I can't recall exactly when I first tasted persimmon pudding, but I do know the place: my grandmother's North Carolina dairy farm kitchen, where I spent many happy hours feasting on the simple, seasonal Southern dishes I still love to cook today.
Dense and sturdy enough to cut into squares like a brownie, Grandmother's recipe was spiced with cinnamon, nutmeg, allspice, and ginger. Its sweet flavor, moist texture, and deep brown hue pleased me greatly, even though it was rather plain compared to the monumental coconut layer cakes and decadent pies she baked for the holidays. Those were fancy prizes, while this was a quiet pleasure at the kitchen table on a cool autumn afternoon.
Fall is when persimmons come into season, and wild trees thrive throughout the South on the edges of cleared fields, from Maryland to Florida and from the North Carolina Piedmont to Texas and beyond. Their branches release yellowing leaves along with plump, orange-to-umber fruit, which dangle like Christmas tree ornaments. The sweet orbs drop to the earth from mid-August through late fall, which is also when you'll find conventionally grown types at your local grocery store.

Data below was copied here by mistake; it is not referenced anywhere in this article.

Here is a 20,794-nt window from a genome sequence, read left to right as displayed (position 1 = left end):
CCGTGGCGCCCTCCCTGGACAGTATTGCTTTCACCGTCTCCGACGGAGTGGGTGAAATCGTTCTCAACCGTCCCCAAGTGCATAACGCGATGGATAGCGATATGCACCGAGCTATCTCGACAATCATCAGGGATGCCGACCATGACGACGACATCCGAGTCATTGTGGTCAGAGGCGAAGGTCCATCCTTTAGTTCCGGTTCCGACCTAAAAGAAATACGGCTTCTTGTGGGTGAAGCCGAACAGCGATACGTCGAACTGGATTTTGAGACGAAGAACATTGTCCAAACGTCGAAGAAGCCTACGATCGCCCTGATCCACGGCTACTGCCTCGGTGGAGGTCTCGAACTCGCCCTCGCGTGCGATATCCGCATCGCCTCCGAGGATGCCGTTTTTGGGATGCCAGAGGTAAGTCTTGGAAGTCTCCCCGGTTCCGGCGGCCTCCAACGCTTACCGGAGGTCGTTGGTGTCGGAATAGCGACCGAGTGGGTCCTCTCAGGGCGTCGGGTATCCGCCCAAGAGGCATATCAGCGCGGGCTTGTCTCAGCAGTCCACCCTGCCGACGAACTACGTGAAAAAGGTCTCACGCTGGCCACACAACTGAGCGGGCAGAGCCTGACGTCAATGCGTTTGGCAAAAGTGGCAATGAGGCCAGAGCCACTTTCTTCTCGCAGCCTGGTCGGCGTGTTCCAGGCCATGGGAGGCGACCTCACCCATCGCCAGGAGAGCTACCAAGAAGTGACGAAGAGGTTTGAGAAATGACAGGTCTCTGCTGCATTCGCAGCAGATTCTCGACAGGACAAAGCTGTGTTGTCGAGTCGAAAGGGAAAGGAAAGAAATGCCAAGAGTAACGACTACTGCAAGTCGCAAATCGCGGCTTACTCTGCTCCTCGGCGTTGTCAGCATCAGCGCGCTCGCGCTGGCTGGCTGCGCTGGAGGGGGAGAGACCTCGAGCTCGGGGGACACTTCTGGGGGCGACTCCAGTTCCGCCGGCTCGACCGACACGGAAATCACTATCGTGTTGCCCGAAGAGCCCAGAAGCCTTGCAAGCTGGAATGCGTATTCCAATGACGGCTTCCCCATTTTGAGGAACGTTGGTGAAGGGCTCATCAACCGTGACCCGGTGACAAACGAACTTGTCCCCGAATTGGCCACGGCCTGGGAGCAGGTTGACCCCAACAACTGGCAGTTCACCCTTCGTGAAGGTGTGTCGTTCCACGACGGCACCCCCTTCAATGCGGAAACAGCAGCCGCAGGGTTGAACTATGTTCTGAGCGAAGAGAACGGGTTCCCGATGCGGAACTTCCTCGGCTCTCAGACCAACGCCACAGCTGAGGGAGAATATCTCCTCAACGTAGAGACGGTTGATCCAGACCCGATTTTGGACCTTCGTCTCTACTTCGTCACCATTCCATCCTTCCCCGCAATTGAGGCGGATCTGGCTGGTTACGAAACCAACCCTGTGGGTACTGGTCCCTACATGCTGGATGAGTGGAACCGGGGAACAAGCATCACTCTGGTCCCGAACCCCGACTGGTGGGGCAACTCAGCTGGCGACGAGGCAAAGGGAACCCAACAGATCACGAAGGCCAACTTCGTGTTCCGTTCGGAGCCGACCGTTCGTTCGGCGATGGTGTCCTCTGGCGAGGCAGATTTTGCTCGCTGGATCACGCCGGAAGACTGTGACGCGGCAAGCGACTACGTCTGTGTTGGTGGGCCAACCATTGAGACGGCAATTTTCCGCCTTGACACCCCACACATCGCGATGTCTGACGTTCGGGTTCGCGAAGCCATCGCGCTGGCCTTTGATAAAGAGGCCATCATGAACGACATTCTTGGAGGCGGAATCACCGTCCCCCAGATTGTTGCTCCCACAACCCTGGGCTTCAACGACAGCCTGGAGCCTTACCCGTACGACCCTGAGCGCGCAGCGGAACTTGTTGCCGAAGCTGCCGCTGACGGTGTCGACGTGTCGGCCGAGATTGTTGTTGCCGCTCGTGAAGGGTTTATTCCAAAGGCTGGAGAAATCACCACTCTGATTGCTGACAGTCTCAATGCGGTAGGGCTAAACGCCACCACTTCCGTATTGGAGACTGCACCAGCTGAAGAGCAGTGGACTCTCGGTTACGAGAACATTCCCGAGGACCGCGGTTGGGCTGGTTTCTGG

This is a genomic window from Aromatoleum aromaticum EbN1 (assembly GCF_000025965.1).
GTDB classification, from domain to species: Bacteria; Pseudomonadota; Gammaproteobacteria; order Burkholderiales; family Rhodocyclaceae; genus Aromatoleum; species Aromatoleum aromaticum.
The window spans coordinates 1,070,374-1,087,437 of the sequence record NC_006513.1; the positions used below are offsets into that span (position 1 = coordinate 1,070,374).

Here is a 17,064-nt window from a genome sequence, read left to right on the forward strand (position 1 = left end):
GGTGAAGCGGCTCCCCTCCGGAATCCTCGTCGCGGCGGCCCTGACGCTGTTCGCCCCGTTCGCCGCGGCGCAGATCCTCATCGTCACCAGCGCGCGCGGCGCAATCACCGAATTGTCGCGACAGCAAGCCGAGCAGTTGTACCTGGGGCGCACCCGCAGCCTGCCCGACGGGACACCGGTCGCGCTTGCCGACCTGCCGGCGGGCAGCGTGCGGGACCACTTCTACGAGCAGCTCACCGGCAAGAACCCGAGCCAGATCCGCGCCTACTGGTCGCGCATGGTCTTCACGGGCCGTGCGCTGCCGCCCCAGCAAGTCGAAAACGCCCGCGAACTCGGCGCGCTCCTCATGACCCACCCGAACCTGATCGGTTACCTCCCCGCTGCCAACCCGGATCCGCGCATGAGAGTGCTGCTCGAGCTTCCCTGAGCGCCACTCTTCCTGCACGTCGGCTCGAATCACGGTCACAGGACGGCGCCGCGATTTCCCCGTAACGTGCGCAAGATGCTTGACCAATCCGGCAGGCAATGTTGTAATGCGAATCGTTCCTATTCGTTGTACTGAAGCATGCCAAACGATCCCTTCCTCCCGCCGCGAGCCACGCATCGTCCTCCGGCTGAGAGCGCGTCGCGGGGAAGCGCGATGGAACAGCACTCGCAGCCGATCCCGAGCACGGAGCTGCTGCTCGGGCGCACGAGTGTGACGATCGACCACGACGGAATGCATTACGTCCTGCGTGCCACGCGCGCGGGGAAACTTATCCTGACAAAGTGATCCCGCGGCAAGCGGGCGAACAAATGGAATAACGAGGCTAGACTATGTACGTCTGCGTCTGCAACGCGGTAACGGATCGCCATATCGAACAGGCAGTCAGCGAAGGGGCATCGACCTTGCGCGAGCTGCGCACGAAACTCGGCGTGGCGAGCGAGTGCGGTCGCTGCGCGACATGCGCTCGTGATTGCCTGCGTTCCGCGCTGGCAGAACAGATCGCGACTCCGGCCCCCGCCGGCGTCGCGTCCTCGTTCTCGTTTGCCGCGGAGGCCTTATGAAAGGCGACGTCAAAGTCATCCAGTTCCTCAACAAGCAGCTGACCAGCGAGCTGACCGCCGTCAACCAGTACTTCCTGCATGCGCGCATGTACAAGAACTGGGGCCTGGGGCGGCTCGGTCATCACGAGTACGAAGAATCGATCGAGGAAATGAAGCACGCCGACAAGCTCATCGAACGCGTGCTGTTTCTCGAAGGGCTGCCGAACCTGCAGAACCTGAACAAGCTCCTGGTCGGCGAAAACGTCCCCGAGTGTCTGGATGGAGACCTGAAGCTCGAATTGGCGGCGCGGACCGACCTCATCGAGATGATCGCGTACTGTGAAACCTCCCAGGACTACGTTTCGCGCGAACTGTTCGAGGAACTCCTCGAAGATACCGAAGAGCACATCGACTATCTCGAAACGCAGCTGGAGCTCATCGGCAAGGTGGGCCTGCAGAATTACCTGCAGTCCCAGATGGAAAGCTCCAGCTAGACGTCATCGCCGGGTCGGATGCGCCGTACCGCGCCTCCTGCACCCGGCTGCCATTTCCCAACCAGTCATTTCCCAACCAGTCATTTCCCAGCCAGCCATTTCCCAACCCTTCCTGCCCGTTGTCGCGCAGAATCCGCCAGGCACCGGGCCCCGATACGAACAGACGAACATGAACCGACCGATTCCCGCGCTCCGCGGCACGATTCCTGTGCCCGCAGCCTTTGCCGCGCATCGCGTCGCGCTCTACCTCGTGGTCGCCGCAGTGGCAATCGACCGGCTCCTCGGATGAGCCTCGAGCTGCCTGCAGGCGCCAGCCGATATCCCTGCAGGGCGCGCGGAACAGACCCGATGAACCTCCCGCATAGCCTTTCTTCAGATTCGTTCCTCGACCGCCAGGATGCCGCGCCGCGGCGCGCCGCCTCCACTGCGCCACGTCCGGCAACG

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Pudding is the best way to enjoy this fruit, and it's well represented in community cookbooks and family recipe boxes, though the dessert is far less popular today than it was when gardens, canning, and foraging were common and essential.
I fell in love with persimmon pudding again, two decades after enjoying it as a young girl, having moved back home to Greensboro after three years as a Peace Corps volunteer in Thailand. I had settled into daily life teaching middle school English and social studies, and (because I loved cooking) visiting the farmers' market was part of my weekly routine.
One day, I spotted it on a vendor's table, an old friend I'd nearly forgotten but recognized with pleasure even before I noticed the hand-lettered "Persimmon Pudding" sign. Rustic and deeply spiced, it tasted exactly like fall.
The vibrant and dazzling flavors of Thai cooking had expanded my sense of edible wonders, but this culinary reunion reminded me of what I'd missed during my years far from home.